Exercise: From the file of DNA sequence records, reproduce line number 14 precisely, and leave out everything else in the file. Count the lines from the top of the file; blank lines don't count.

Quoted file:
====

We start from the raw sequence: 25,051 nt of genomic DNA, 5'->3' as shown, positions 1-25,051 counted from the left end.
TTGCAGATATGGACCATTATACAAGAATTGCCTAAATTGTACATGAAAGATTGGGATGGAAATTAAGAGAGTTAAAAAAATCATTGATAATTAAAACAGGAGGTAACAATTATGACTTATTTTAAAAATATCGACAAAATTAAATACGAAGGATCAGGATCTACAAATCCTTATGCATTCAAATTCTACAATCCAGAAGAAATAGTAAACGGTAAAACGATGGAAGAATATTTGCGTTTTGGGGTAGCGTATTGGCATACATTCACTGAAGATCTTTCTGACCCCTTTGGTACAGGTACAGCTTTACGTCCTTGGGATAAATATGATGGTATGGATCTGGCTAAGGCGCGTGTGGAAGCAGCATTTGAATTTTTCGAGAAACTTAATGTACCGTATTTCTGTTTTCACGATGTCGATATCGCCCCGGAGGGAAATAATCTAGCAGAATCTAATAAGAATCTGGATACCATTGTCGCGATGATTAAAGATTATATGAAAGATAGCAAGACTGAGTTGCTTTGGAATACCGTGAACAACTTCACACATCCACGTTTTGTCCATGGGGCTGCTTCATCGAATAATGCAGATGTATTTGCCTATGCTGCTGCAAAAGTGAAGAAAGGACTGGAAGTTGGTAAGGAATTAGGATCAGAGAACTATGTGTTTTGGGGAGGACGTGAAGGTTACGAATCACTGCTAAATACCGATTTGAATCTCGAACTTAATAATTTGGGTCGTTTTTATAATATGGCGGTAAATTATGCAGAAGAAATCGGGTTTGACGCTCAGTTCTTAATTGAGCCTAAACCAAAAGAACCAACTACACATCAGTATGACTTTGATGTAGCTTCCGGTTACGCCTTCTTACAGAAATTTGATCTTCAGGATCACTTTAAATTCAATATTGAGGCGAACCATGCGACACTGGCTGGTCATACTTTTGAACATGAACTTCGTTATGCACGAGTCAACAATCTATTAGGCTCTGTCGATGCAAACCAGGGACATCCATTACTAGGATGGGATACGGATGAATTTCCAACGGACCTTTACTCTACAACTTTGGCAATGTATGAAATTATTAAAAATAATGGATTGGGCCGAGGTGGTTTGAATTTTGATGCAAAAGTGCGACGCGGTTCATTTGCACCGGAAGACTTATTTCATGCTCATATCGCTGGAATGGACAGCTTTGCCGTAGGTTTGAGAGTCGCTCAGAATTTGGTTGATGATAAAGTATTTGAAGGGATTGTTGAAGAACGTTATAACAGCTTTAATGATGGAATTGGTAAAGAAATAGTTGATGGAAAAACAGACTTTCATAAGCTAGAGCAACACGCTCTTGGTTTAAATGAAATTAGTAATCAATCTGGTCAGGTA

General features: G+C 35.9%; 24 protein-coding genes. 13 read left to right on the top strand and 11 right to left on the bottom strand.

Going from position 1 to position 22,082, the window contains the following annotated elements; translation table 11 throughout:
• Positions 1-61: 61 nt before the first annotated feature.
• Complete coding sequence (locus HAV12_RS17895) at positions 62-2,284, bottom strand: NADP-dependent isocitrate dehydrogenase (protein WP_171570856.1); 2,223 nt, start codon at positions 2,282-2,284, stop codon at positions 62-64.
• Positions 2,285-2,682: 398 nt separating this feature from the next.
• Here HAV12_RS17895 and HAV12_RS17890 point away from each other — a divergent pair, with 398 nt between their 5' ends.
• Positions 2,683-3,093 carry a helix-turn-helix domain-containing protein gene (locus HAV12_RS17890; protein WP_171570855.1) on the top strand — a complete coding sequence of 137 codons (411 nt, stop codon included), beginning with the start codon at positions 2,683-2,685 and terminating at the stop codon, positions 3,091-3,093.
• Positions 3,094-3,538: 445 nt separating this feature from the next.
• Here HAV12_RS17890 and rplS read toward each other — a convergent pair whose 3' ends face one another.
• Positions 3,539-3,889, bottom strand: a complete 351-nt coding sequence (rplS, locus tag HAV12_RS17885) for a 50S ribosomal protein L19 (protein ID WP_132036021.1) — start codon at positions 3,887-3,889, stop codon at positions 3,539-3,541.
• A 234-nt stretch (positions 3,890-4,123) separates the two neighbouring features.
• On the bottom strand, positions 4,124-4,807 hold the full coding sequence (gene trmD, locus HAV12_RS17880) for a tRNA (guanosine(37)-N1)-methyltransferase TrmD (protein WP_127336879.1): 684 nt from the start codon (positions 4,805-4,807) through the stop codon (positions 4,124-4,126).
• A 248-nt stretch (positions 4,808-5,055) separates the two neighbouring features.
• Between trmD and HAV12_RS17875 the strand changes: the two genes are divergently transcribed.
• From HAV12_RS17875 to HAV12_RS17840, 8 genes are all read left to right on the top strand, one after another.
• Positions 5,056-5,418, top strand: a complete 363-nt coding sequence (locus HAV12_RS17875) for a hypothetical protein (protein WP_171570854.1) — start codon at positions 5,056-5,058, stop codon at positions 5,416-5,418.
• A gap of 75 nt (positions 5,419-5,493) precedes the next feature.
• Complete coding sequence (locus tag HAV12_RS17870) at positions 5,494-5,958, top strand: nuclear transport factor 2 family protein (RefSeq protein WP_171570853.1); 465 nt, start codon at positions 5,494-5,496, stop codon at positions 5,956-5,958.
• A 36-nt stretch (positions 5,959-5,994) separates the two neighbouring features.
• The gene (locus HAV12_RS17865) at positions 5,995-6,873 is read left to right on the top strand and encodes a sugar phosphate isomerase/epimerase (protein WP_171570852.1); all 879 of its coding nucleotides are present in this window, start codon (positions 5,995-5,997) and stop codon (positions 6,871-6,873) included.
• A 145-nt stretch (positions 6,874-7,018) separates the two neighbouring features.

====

• On the bottom strand, positions 4,124-4,807 hold the full coding sequence (gene trmD, locus HAV12_RS17880) for a tRNA (guanosine(37)-N1)-methyltransferase TrmD (protein WP_127336879.1): 684 nt from the start codon (positions 4,805-4,807) through the stop codon (positions 4,124-4,126).